Launched in 2016, the California Community Choice Association (CalCCA) represents California’s community choice electricity providers before the state Legislature and at regulatory agencies, advocating for a level playing field and opposing policies that unfairly discriminate against CCAs and their customers. There are currently 24 operational CCA programs in California serving more than 11 million customers. For more information about CalCCA, visit www.cal-cca.org.

 

CalCCA Honored with Green Power Leadership Award

 

FOR IMMEDIATE RELEASE: September 28, 2021

Contact: Leora Broydo Vestel
(415) 999-4757 | leora@cal-cca.org

CalCCA Honored with Green Power Leadership Award
California CCAs Recognized as Leaders in Accelerating Renewable Energy Markets

Concord, Calif. – The California Community Choice Association (CalCCA) is honored to announce it has received a 2021 Green Power Leadership Award from the Center for Resource Solutions in recognition of the outstanding leadership role California’s community choice aggregators (CCAs) are playing to build and grow the voluntary market for renewable energy.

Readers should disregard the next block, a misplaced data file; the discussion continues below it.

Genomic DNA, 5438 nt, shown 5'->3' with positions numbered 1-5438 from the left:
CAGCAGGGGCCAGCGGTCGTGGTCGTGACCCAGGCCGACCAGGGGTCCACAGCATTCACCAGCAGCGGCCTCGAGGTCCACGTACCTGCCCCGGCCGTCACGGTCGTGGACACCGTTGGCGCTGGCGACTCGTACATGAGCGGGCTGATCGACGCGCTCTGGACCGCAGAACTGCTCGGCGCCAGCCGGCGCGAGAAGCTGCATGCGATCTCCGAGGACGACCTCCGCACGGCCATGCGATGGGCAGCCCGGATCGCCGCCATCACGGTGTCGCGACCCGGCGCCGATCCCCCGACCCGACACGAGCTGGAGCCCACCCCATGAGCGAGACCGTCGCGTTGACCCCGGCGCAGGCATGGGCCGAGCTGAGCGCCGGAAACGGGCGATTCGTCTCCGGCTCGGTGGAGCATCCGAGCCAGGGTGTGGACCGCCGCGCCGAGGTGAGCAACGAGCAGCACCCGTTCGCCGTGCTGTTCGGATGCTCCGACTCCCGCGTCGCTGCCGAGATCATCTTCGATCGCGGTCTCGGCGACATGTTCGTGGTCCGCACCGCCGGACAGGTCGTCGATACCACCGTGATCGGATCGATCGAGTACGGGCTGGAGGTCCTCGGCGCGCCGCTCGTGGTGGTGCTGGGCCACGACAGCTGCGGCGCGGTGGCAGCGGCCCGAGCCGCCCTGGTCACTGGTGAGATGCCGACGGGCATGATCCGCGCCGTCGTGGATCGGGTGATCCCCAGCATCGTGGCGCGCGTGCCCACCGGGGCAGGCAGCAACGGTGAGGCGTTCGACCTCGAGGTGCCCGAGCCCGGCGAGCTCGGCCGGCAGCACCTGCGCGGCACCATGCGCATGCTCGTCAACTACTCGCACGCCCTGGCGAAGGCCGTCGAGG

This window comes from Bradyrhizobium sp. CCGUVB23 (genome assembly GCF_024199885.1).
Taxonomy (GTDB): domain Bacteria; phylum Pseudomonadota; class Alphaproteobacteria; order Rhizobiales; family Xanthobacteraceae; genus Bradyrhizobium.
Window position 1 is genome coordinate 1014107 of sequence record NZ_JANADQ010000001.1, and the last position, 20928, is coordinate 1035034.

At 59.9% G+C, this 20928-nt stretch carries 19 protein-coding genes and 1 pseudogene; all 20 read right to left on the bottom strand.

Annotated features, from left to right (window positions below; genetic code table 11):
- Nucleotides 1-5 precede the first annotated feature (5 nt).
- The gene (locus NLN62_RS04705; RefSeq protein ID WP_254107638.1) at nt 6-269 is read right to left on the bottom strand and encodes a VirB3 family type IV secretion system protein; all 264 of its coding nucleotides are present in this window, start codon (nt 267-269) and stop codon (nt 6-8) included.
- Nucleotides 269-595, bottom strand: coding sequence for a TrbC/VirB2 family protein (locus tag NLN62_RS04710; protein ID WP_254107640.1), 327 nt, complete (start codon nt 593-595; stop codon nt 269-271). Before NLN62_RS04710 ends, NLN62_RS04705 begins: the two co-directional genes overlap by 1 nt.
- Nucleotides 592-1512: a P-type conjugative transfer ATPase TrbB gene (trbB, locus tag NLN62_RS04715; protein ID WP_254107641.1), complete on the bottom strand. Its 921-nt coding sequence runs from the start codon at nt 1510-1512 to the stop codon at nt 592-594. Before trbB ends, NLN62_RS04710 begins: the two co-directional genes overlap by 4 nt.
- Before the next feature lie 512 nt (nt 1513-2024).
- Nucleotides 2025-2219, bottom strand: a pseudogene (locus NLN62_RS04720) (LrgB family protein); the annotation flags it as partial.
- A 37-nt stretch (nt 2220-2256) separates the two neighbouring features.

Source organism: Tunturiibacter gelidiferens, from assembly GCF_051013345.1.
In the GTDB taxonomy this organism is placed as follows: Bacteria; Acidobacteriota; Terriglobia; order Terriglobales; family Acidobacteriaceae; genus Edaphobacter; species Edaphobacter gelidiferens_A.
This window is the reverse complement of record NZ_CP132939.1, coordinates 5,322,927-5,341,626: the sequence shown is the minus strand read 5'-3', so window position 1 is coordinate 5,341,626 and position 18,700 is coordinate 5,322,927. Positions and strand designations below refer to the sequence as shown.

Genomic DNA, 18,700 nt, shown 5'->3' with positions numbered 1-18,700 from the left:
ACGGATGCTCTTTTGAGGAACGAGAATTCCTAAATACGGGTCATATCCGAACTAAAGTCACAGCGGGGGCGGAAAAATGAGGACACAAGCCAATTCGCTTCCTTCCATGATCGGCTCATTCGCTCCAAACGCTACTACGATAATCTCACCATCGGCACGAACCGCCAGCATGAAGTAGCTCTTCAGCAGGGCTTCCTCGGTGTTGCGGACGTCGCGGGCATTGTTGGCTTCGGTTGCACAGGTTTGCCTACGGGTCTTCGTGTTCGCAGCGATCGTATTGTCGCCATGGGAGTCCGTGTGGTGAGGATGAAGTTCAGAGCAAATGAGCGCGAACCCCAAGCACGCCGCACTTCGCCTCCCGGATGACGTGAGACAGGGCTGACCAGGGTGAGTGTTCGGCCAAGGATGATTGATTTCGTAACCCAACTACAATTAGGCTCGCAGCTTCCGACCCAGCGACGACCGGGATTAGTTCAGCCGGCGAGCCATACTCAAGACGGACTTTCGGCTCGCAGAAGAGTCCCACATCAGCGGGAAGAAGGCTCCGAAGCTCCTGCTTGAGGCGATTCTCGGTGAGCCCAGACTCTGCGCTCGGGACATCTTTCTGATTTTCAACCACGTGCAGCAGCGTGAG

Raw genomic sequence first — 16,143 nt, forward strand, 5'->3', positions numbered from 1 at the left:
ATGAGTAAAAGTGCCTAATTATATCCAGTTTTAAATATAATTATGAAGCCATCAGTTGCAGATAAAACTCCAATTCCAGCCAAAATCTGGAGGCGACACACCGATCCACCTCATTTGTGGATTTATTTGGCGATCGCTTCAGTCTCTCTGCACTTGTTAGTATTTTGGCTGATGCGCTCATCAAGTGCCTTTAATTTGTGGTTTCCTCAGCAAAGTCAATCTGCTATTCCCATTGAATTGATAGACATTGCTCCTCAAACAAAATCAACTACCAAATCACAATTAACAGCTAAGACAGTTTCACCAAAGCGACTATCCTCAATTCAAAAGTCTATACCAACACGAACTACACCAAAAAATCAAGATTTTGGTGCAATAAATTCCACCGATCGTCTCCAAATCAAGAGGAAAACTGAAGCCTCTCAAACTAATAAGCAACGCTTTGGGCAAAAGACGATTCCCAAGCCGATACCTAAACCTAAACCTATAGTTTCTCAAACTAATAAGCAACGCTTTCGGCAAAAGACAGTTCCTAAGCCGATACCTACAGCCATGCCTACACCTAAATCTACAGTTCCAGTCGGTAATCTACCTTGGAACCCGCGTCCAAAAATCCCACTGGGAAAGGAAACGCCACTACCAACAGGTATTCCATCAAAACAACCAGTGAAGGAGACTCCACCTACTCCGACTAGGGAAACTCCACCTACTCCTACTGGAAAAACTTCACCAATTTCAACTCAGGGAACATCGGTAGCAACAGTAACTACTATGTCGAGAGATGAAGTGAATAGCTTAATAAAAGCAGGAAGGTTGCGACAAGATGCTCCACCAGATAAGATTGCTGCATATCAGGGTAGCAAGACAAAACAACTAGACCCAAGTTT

“We are honored to receive the Green Power Leadership Award on behalf of our member CCAs who are going above and beyond in their efforts to accelerate the advancement of clean energy resources in California and the West,” said CalCCA Executive Director Beth Vaughan.

CRS presented the award to CalCCA today at the annual Renewable Energy Markets conference. CalCCA is one of five recipients in the award’s Market Development category, which honors industry leaders that are innovators and champions of renewable energy and whose actions are supporting the accelerated development of green power markets. Google, Microsoft, Seattle City Light, and the Solar Energy Industries Association were also recognized as renewable energy champions.

“More than ever before, this year’s GPLA winners represent a movement toward increasing access to renewable energy in all communities,” said Jennifer Martin, executive director of CRS, which co-presents the annual awards with the U.S. EPA’s Clean Power Partnership. The awardees, Martin added, “are demonstrating the power of renewable energy to create jobs, reduce costs, and bring electricity to underserved populations globally, while improving our environment one neighborhood at a time.”